Grief affects all of us differently, but the first holidays after losing a loved one tend to be a universally difficult time.
Here are 7 tips to help you access a sense of peace and cheer while honoring yourself and your loved one.
- Acknowledge it. It’s common to try to “power through” difficult feelings during higher-stress periods, like holidays. It’s also common to burn out due to exhaustion while doing that. Rather than push anger and sadness aside, work to acknowledge and name your feelings. Being honest with yourself will help you plan a more sustainable holiday.
- Schedule less. Holidays have become increasingly busy times. In the first year after a loss, prioritize the most important traditions and give yourself room to say “no” when fatigue sets in or you need alone time.
- Or schedule differently. If you realize that you’re dreading the usual traditions, it’s okay to pivot and establish new traditions, like a vacation, dinner with friends at a favorite restaurant, or volunteering. It honors our late loved ones to move forward and continue to celebrate life’s joyful moments.
- Forgive yourself. You may find yourself feeling guilty for missing an event, or for not being sociable when you do attend. Sometimes it’s hard to accept feelings of happiness after a loss. Grief can be an emotional roller coaster. Time will help, but in the meantime, give yourself grace to feel whatever you feel.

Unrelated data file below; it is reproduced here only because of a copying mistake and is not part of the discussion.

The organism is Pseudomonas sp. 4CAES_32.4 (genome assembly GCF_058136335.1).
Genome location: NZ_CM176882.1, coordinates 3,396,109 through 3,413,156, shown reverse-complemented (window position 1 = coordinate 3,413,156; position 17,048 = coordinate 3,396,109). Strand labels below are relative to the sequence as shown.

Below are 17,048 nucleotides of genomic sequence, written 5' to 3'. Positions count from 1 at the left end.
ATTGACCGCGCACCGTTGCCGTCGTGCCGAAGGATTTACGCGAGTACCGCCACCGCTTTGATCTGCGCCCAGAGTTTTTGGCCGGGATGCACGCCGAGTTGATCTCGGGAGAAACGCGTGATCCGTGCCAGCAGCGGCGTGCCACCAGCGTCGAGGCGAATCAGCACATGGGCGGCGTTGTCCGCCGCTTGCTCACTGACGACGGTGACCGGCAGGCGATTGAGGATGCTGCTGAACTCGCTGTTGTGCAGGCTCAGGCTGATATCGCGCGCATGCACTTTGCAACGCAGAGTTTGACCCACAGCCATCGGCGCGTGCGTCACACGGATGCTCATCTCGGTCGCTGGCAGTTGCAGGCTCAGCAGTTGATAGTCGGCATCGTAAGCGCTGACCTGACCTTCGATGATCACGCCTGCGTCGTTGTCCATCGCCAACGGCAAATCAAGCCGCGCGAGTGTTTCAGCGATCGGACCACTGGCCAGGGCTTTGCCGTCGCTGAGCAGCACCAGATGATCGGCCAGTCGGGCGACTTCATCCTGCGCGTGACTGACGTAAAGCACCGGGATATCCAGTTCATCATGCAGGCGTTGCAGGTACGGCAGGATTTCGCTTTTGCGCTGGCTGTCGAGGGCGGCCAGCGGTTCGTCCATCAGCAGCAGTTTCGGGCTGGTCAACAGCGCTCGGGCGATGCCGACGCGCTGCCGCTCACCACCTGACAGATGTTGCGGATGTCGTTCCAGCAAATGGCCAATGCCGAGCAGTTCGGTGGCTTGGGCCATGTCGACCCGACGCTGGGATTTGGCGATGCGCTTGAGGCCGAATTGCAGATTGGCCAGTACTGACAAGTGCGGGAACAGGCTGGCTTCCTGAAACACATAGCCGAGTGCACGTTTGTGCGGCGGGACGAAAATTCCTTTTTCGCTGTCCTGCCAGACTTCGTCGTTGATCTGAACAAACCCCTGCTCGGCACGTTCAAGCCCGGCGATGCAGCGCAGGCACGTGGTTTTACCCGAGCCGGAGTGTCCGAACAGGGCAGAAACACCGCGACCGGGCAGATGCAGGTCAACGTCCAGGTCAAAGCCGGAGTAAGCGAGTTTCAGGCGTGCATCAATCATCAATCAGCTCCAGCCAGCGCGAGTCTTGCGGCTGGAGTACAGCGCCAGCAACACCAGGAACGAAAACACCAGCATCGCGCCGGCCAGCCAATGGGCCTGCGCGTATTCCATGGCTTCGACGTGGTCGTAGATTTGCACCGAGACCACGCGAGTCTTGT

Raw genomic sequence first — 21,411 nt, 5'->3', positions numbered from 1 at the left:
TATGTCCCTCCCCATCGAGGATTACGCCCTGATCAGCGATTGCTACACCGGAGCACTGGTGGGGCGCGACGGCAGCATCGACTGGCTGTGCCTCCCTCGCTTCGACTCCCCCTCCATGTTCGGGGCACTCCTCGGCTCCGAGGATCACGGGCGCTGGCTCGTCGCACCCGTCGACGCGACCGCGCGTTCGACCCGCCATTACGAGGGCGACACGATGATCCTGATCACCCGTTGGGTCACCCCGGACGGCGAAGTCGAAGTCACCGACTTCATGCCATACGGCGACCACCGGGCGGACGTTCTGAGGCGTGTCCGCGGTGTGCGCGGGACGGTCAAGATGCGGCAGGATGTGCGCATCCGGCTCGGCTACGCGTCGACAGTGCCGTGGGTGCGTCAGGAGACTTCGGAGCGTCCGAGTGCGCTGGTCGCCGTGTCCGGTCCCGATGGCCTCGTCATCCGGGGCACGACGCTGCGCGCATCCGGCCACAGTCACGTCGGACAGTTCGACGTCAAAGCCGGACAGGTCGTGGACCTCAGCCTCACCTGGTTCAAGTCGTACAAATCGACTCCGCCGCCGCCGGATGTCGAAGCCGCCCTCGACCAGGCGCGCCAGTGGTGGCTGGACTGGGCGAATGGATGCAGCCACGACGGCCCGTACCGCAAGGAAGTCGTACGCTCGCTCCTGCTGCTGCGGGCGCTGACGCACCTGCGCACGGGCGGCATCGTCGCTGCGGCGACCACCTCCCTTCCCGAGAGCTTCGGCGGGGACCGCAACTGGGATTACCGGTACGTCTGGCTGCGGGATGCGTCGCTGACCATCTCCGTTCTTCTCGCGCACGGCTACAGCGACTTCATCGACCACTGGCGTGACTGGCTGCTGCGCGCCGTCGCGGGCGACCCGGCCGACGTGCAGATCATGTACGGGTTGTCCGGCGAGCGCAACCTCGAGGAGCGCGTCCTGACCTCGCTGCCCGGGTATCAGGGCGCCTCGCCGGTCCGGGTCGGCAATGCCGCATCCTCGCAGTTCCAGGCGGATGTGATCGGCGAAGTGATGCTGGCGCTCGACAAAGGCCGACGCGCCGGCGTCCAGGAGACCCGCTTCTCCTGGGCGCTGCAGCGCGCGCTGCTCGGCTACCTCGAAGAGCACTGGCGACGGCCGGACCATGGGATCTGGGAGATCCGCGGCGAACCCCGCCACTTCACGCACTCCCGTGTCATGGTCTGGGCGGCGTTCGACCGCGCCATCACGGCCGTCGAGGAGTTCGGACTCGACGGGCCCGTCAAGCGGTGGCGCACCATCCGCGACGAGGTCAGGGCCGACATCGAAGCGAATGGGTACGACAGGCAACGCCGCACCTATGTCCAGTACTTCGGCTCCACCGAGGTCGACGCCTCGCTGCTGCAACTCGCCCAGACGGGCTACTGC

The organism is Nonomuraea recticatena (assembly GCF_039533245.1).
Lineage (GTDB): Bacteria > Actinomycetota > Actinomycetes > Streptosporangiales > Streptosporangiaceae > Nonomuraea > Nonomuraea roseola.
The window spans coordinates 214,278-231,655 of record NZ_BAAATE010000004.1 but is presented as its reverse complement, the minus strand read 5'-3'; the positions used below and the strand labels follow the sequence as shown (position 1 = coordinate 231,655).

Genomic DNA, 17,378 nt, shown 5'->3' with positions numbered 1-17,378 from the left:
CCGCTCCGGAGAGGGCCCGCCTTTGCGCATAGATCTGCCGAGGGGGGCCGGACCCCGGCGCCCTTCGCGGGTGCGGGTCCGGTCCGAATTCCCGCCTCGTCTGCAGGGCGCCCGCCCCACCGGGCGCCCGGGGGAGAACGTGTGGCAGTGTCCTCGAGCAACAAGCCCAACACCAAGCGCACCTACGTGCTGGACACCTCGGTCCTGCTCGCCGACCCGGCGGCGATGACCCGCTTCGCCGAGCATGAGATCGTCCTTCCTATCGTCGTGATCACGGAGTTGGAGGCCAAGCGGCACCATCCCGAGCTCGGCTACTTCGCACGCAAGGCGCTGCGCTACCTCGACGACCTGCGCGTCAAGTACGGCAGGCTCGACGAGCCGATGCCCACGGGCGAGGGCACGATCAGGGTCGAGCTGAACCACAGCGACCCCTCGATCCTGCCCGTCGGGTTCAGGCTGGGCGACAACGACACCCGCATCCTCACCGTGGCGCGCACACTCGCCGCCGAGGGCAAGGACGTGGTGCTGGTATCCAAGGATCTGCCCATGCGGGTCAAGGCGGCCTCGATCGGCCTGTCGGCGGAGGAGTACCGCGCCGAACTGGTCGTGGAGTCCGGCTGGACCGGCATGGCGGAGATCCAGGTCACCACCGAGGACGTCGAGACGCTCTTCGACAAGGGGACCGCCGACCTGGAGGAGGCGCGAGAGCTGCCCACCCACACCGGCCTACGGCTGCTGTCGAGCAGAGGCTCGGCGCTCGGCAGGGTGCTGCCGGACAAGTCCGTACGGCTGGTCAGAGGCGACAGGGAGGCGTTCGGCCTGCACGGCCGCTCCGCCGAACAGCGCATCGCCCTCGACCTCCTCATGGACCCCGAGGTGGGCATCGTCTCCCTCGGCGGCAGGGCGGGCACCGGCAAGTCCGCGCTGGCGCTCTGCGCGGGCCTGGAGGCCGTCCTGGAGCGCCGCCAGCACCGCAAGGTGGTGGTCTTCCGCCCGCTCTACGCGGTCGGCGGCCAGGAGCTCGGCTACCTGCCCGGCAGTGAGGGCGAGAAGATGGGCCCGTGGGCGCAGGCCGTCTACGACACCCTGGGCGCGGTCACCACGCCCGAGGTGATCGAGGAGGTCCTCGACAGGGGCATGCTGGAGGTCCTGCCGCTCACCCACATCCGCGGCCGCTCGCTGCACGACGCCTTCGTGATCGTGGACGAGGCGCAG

- Forgive others. For some people, it’s so difficult to express condolences that they appear not to show up when you need them the most. While this is a somewhat common reaction to emotionally charged situations, it can feel hurtful, and that hurt may be amplified by the holidays. Instead of anger or resentment, actively choose forgiveness. Know they likely care for you very much even if they aren’t expressing that clearly in the wake of your loss. Practicing compassion for others has powerful healing effects.
- Commemorate. Paying tribute is a valuable part of grieving, and there are many easy ways to do this. Try lighting a candle, designating a moment of silence during a get-together, planning a hike or quiet time to think about your loved one, or setting a place at the dining table in memoriam.
- Talk. Friends and family are probably looking for ways to help and may be eager to lend a listening ear. If you need more help than you want to ask of your circle, support groups and counseling are incredibly effective in making you feel less alone through the grieving journey.
Mahajan Therapeutics offers professional solutions tailored to your needs. Contact us today to discuss support strategies for the holiday season.